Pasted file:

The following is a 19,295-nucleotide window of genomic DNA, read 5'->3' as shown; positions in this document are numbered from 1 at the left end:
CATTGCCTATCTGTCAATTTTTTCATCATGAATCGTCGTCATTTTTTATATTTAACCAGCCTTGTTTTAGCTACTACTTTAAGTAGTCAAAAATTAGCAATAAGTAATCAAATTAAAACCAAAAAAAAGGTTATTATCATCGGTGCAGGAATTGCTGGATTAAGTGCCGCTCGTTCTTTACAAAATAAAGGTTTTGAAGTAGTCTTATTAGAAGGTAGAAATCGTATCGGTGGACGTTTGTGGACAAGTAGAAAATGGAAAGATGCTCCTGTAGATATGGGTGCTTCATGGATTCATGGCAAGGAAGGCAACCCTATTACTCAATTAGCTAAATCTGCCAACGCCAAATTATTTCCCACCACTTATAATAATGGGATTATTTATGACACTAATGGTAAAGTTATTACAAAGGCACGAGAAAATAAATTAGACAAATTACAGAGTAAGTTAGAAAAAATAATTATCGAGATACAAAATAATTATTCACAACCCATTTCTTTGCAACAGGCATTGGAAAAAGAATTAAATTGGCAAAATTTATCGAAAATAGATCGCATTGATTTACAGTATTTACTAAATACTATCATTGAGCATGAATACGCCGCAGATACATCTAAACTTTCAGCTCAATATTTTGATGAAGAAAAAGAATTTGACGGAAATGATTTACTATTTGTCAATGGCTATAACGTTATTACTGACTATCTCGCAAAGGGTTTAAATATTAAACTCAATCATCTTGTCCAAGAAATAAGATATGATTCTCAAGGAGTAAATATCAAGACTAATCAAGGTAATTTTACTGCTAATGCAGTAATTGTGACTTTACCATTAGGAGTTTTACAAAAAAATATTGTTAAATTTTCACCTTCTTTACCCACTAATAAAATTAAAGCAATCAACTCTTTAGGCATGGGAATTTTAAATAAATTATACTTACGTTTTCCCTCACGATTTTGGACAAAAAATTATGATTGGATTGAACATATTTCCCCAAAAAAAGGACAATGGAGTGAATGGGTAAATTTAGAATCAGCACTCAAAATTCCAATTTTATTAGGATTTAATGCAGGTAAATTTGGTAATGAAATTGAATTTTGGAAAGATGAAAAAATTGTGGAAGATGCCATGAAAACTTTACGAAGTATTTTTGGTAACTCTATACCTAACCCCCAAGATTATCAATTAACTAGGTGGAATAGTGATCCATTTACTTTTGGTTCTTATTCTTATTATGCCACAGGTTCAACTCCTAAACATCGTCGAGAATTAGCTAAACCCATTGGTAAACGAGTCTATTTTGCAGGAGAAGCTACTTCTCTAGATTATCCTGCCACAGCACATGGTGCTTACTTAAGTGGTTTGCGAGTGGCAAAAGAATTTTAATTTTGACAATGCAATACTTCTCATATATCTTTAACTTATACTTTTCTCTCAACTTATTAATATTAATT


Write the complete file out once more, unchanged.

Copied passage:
The following is a 19,295-nucleotide window of genomic DNA, read 5'->3' as shown; positions in this document are numbered from 1 at the left end:
CATTGCCTATCTGTCAATTTTTTCATCATGAATCGTCGTCATTTTTTATATTTAACCAGCCTTGTTTTAGCTACTACTTTAAGTAGTCAAAAATTAGCAATAAGTAATCAAATTAAAACCAAAAAAAAGGTTATTATCATCGGTGCAGGAATTGCTGGATTAAGTGCCGCTCGTTCTTTACAAAATAAAGGTTTTGAAGTAGTCTTATTAGAAGGTAGAAATCGTATCGGTGGACGTTTGTGGACAAGTAGAAAATGGAAAGATGCTCCTGTAGATATGGGTGCTTCATGGATTCATGGCAAGGAAGGCAACCCTATTACTCAATTAGCTAAATCTGCCAACGCCAAATTATTTCCCACCACTTATAATAATGGGATTATTTATGACACTAATGGTAAAGTTATTACAAAGGCACGAGAAAATAAATTAGACAAATTACAGAGTAAGTTAGAAAAAATAATTATCGAGATACAAAATAATTATTCACAACCCATTTCTTTGCAACAGGCATTGGAAAAAGAATTAAATTGGCAAAATTTATCGAAAATAGATCGCATTGATTTACAGTATTTACTAAATACTATCATTGAGCATGAATACGCCGCAGATACATCTAAACTTTCAGCTCAATATTTTGATGAAGAAAAAGAATTTGACGGAAATGATTTACTATTTGTCAATGGCTATAACGTTATTACTGACTATCTCGCAAAGGGTTTAAATATTAAACTCAATCATCTTGTCCAAGAAATAAGATATGATTCTCAAGGAGTAAATATCAAGACTAATCAAGGTAATTTTACTGCTAATGCAGTAATTGTGACTTTACCATTAGGAGTTTTACAAAAAAATATTGTTAAATTTTCACCTTCTTTACCCACTAATAAAATTAAAGCAATCAACTCTTTAGGCATGGGAATTTTAAATAAATTATACTTACGTTTTCCCTCACGATTTTGGACAAAAAATTATGATTGGATTGAACATATTTCCCCAAAAAAAGGACAATGGAGTGAATGGGTAAATTTAGAATCAGCACTCAAAATTCCAATTTTATTAGGATTTAATGCAGGTAAATTTGGTAATGAAATTGAATTTTGGAAAGATGAAAAAATTGTGGAAGATGCCATGAAAACTTTACGAAGTATTTTTGGTAACTCTATACCTAACCCCCAAGATTATCAATTAACTAGGTGGAATAGTGATCCATTTACTTTTGGTTCTTATTCTTATTATGCCACAGGTTCAACTCCTAAACATCGTCGAGAATTAGCTAAACCCATTGGTAAACGAGTCTATTTTGCAGGAGAAGCTACTTCTCTAGATTATCCTGCCACAGCACATGGTGCTTACTTAAGTGGTTTGCGAGTGGCAAAAGAATTTTAATTTTGACAATGCAATACTTCTCATATATCTTTAACTTATACTTTTCTCTCAACTTATTAATATTAATT